A decade-long, multibillion dollar effort to restore the Florida Everglades has made tangible albeit slow progress, but additional projects need completion before substantial benefits are seen, says a new congressionally mandated report from the National Research Council. Challenges in achieving targets for both water quality and water flow have become more apparent, requiring further scientific analysis to determine the repercussions of trading off one for the other. Although important scientific advances have been made, continued decline of some aspects of the ecosystem, such as water quality and endangered snail kite populations, make it critical to accelerate ecological improvements.
The report is the third biennial evaluation of progress made by the Comprehensive Everglades Restoration Plan (CERP), a joint federal and state project that aims to reverse the ecosystem's decline while continuing to meet growing demands for clean water and flood control. Launched in 2000 by the U.S. Army Corps of Engineers and the South Florida Water Management District, CERP is a multiorganization planning process that comprises approximately 50 major projects to be completed over the next several decades.
"One of the main objectives in restoring the Everglades is 'getting the water right,' which calls for increasing the amount of freshwater that flows through the system while meeting water quality goals," said Frank Davis, chair of the committee that wrote the report and a professor at the Bren School of Environmental Science and Management at the University of California, Santa Barbara. "But, getting enough water to the right places at the right time and attaining water quality goals throughout the entire ecosystem is proving to be more difficult and expensive than originally anticipated. It will likely take several decades and a continued commitment to systemwide pollution management, storage, and water quality treatment."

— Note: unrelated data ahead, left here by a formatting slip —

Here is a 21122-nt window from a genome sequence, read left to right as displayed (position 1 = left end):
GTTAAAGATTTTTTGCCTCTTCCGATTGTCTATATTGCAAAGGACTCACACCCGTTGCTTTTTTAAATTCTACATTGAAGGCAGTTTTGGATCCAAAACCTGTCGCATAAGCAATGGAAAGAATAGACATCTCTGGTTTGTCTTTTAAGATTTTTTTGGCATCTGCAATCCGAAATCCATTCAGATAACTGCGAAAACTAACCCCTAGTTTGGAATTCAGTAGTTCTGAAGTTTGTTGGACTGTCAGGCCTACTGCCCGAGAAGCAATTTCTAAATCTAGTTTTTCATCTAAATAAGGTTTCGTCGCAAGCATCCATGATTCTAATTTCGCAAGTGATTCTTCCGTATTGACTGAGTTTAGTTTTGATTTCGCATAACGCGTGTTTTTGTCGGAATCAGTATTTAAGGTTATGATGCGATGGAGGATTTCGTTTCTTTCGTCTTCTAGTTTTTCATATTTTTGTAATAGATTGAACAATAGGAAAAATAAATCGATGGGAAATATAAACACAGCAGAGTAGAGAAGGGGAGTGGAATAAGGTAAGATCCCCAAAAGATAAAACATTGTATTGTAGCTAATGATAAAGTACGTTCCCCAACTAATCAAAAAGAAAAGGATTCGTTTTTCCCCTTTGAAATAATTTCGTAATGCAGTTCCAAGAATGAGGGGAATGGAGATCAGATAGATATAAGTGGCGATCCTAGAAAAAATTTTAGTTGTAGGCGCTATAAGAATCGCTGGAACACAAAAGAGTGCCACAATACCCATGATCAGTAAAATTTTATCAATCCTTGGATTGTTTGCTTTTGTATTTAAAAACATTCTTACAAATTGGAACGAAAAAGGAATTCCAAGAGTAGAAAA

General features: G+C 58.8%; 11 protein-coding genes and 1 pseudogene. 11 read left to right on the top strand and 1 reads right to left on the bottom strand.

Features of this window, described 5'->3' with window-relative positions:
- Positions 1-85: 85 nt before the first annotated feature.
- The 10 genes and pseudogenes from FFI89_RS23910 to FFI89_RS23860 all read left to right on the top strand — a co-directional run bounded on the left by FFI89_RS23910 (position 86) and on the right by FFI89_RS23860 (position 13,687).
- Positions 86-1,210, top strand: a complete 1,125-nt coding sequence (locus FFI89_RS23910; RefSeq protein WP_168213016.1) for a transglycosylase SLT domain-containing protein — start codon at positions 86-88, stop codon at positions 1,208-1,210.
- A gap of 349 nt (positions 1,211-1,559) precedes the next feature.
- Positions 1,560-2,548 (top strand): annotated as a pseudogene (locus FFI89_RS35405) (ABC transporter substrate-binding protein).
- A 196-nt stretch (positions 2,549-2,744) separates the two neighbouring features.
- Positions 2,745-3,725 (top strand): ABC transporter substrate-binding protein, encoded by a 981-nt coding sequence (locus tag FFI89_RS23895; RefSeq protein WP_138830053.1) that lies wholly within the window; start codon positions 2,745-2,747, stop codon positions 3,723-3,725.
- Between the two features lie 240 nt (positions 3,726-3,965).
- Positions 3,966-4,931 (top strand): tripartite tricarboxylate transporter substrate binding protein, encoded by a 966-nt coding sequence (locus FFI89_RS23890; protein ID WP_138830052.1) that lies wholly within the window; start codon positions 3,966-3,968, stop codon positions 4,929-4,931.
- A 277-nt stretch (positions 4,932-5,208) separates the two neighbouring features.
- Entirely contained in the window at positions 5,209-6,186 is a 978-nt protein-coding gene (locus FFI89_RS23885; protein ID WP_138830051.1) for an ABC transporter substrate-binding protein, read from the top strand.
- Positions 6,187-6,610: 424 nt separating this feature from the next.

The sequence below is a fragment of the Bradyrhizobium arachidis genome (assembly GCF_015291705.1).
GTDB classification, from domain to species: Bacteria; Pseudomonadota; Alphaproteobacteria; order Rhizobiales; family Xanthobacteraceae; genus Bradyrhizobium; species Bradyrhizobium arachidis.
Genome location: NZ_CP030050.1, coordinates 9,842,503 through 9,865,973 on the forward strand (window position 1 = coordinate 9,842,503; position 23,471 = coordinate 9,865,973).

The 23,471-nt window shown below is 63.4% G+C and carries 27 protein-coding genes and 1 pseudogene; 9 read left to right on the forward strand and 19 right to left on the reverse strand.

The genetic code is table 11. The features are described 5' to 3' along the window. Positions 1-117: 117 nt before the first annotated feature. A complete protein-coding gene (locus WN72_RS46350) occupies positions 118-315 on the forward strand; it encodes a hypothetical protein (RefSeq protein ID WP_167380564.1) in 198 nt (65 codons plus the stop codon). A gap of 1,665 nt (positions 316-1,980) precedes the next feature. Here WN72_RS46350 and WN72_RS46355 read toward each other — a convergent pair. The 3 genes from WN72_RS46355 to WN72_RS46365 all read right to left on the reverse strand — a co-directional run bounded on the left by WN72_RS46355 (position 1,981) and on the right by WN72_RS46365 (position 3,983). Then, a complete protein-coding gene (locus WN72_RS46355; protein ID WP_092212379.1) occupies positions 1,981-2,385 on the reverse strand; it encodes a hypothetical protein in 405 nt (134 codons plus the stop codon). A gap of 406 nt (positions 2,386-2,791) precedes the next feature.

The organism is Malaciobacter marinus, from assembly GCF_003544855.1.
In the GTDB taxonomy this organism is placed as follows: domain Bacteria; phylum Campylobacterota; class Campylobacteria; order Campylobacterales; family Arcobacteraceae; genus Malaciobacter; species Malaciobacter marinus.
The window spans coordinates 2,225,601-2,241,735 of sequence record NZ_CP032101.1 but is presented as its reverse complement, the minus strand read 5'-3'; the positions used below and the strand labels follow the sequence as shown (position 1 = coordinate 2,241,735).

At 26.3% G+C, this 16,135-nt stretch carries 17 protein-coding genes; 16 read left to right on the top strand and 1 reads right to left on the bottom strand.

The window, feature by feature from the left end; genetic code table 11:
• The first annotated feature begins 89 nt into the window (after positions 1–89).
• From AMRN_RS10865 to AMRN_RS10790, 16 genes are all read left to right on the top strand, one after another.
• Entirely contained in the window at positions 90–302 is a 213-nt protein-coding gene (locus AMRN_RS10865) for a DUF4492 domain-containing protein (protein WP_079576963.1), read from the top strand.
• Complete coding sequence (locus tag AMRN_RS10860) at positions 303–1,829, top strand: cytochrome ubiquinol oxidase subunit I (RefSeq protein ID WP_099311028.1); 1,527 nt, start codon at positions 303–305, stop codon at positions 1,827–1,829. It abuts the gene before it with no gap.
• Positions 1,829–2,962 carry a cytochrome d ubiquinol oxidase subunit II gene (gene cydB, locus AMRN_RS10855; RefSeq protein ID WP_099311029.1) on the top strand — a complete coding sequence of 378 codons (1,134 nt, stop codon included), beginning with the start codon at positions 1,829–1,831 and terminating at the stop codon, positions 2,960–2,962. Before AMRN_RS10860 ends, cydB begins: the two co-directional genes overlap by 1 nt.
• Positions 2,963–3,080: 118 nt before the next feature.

After assessing the overall CERP and non-CERP efforts to restore the southern Florida ecosystem, the committee concluded that although progress has been slow over the past two years, improvements have been made in the pace of implementation, the relationship between federal and state partners, and research efforts. Four CERP projects are under construction, and pilot projects are addressing important design uncertainties. Several projects that serve as foundations to the plan are also under way, most notably the 1-mile Tamiami Trail bridge that is part of the Mod Waters project. However, only sparse natural system restoration benefits have resulted to date from the current construction.
The committee also found challenges for CERP in improving water flow and restoring water quality in the ecosystem. Although increasing water storage and associated water treatment is a major near-term priority, the reduced area and natural water storage capacity of the modern Everglades make evenly distributed restoration infeasible. Conditions may even worsen in some areas to achieve the desired outcomes in others.
The current extent of stormwater treatment areas (STAs) that remove phosphorus from the water is insufficient to treat existing water flow in the Everglades Protection Area, the report says. With increased volumes of water planned to enter the ecosystem as part of CERP, an estimated 54,000 additional acres of STAs would be required -- costing approximately $1.1 billion to construct and $27 million per year to operate and maintain. Therefore, the committee recommended a comprehensive cost-effectiveness analysis to optimize restoration outcomes given state and federal financial constraints. The committee also suggested research to assess STA sustainability and performance and improve practices that help control phosphorus and other nutrients. In addition, the River of Grass initiative, which includes the purchase of nearly 27,000 acres from U.S. Sugar, could provide additional land for water storage and treatment.
To help officials weigh the effects of simultaneous restoration projects on multiple ecosystem components, the report calls for research on the associated trade-offs from a whole ecosystem perspective, in particular the consequences of reducing water quantities while maintaining sufficient water quality and, conversely, reducing the quality of water in the ecosystem while maintaining sufficient flow. Furthermore, research should explore the degree to which negative consequences of these actions are reversible and on what time frames. Improved tools to help officials analyze decisions are needed to weigh the effects of restoration projects on multiple ecosystem components, including habitat conditions, threatened species, and features such as tree islands.
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